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Egypt Acquits Democracy Workers in Case That Strained U.S. Ties

CAIRO — An Egyptian court acquitted 41 American, European and Egyptian employees of groups that promoted democracy and media freedom on Thursday, bringing an end to a seven-year case that was a thorn in relations with the United States and had become emblematic of the official backlash against civil society following the Arab Spring protests of 2011.

The defendants were convicted in 2013 on administrative charges relating to financing and official permits that nonetheless carried a criminal penalty. Some received sentences of five years, angering the government in Washington and becoming a source of tension with both the Obama and Trump administrations. Among the groups affected were the National Democratic Institute, the International Republican Institute and the Konrad Adenauer Foundation, a German organization.

Many of those convicted were sentenced in absentia after fleeing Egypt. None served any jail time. But the case underscored official Egyptian sensitivity, and what many viewed as paranoia, about the role of foreign organizations at a delicate moment following the upheaval of the Arab Spring.

“After six years of interrogations, court cases, cages, lawyers, and looking over my shoulder I can finally say: it’s over,” Hafsa Halawa, one of those acquitted, wrote on Twitter.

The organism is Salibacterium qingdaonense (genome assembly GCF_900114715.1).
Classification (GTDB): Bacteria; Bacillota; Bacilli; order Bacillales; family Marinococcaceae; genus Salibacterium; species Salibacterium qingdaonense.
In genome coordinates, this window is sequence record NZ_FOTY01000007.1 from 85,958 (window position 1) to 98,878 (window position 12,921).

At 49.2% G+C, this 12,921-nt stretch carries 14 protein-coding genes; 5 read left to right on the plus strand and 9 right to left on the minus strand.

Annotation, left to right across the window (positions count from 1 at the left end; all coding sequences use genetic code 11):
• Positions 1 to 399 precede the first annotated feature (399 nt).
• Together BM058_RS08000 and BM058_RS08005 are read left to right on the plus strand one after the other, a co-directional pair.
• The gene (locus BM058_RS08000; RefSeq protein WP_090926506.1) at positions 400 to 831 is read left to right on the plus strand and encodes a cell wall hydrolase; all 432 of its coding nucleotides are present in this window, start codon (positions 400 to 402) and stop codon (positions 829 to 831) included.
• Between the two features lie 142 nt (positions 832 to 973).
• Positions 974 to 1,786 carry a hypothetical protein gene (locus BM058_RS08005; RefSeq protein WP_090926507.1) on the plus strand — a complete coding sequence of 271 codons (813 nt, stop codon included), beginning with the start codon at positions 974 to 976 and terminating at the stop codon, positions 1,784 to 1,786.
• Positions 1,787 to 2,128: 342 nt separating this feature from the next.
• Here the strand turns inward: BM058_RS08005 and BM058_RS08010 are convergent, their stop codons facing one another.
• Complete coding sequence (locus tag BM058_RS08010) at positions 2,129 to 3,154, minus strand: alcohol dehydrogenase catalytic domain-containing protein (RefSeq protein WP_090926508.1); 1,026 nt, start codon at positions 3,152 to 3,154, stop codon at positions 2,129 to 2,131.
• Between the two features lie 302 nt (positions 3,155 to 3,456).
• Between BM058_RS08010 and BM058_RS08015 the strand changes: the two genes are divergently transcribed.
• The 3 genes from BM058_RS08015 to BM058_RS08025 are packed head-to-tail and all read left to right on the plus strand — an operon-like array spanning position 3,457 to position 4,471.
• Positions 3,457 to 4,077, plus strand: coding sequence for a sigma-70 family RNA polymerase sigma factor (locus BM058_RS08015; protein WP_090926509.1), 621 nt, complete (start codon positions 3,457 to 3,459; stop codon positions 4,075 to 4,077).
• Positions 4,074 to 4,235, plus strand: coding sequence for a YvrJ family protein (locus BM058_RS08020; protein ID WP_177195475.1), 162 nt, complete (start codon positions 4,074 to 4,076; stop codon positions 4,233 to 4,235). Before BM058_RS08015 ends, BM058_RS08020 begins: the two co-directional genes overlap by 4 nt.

By then, many of the accused had already fled Egypt, and the case became a source of tension between Washington and Cairo.

Senator John McCain, Republican of Arizona, who died in August, campaigned vociferously to have the verdict overturned. The case resurfaced in August 2017 when Secretary of State Rex W. Tillerson froze $290 million in aid to Egypt, citing a range of concerns that included rights abuses and the crackdown on civil society.

Chancellor Angela Merkel of Germany also exerted pressure on Mr. Sisi as part an effort to lift a ban on the Konrad Adenauer Foundation in Egypt.

In December 2017, four months after American aid was suspended, an Egyptian court reopened Case 173, as it is officially known, and in April it was referred to a retrial. Welcoming Thursday’s verdict, Sam LaHood said he hoped it would be “the first step reversing the damage done by Case 173 to Egypt and her great people.”

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